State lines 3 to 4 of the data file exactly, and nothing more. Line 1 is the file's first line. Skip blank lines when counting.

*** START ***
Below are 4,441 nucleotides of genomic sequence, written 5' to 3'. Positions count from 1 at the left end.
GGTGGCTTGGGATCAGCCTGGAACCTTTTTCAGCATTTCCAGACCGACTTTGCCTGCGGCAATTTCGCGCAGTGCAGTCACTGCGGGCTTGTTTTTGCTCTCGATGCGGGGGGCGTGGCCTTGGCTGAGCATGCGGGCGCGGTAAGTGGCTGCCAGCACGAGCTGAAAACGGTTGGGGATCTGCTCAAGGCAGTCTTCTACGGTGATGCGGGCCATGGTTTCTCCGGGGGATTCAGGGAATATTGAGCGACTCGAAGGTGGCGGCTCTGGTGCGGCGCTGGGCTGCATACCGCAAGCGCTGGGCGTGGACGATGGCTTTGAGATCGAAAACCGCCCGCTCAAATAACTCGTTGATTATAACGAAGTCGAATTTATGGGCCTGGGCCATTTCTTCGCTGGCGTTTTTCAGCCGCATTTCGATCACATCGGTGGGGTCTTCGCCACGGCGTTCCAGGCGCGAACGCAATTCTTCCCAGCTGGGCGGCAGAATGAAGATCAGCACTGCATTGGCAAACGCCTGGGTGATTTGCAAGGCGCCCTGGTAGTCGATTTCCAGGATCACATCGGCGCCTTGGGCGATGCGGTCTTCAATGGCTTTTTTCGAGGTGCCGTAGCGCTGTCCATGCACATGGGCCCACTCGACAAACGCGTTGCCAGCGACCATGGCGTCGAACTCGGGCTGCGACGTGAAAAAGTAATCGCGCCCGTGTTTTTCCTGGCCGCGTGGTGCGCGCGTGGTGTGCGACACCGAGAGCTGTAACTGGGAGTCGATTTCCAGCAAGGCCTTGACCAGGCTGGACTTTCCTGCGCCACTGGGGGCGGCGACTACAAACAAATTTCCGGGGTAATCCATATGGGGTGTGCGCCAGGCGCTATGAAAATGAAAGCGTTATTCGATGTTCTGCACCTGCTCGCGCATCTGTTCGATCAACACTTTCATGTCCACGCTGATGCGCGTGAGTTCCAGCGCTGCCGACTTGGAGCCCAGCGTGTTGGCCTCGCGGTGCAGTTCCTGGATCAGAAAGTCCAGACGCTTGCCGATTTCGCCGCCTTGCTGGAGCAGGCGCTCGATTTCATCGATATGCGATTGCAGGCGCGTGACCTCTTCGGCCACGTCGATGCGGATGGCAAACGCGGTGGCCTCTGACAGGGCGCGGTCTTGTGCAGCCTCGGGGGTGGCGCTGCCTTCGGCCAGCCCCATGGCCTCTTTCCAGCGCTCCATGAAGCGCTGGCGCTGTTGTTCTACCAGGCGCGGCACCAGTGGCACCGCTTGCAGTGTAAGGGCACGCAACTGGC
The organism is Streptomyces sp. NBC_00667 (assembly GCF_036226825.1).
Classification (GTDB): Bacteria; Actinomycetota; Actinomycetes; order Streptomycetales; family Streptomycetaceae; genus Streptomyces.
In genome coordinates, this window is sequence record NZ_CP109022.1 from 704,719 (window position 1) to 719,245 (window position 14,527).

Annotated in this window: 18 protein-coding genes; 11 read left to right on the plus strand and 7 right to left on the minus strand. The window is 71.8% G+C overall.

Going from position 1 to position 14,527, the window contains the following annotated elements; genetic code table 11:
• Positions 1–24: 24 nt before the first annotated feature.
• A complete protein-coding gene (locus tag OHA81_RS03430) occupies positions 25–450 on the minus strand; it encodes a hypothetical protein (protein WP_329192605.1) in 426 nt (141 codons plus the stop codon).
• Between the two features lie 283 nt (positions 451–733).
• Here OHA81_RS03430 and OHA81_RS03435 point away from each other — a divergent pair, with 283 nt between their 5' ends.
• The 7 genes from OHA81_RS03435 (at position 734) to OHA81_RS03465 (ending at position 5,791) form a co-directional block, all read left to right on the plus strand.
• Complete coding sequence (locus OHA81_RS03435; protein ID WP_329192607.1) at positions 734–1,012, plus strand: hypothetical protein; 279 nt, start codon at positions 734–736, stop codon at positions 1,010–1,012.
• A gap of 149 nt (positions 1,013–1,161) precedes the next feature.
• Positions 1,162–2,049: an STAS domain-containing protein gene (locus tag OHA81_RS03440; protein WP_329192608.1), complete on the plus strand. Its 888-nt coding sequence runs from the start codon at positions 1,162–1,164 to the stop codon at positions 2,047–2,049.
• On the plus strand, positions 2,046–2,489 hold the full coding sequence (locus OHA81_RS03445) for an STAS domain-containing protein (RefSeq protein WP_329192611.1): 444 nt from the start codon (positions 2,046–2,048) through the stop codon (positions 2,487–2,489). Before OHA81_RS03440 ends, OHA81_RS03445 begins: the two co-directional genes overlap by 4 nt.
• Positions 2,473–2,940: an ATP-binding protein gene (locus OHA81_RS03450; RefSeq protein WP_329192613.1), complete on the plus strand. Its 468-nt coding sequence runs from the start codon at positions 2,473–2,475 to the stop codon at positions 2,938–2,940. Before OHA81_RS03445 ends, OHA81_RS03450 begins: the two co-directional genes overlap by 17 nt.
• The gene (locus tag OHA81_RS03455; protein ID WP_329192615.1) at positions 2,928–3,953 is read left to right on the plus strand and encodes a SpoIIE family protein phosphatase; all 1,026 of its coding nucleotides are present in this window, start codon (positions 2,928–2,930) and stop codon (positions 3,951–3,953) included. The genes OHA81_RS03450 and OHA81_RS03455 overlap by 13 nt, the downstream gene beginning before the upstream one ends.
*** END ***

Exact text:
The organism is Streptomyces sp. NBC_00667 (assembly GCF_036226825.1).
Classification (GTDB): Bacteria; Actinomycetota; Actinomycetes; order Streptomycetales; family Streptomycetaceae; genus Streptomyces.